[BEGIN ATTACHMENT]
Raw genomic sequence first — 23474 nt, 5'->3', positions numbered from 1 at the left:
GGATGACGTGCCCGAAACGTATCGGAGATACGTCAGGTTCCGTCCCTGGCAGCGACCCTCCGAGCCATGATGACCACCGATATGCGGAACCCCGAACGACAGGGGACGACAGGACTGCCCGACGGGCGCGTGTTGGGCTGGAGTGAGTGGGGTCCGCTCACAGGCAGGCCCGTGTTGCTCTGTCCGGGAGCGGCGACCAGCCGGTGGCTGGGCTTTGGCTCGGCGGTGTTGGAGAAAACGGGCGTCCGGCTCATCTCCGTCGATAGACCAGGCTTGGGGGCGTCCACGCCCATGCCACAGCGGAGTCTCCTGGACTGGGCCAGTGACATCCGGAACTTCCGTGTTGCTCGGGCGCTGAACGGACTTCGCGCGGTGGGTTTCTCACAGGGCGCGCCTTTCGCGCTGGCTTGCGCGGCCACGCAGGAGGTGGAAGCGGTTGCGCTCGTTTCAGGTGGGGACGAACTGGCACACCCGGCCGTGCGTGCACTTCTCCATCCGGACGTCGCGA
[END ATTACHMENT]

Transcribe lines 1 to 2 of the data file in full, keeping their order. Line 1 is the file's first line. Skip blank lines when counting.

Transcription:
Raw genomic sequence first — 23474 nt, 5'->3', positions numbered from 1 at the left:
GGATGACGTGCCCGAAACGTATCGGAGATACGTCAGGTTCCGTCCCTGGCAGCGACCCTCCGAGCCATGATGACCACCGATATGCGGAACCCCGAACGACAGGGGACGACAGGACTGCCCGACGGGCGCGTGTTGGGCTGGAGTGAGTGGGGTCCGCTCACAGGCAGGCCCGTGTTGCTCTGTCCGGGAGCGGCGACCAGCCGGTGGCTGGGCTTTGGCTCGGCGGTGTTGGAGAAAACGGGCGTCCGGCTCATCTCCGTCGATAGACCAGGCTTGGGGGCGTCCACGCCCATGCCACAGCGGAGTCTCCTGGACTGGGCCAGTGACATCCGGAACTTCCGTGTTGCTCGGGCGCTGAACGGACTTCGCGCGGTGGGTTTCTCACAGGGCGCGCCTTTCGCGCTGGCTTGCGCGGCCACGCAGGAGGTGGAAGCGGTTGCGCTCGTTTCAGGTGGGGACGAACTGGCACACCCGGCCGTGCGTGCACTTCTCCATCCGGACGTCGCGA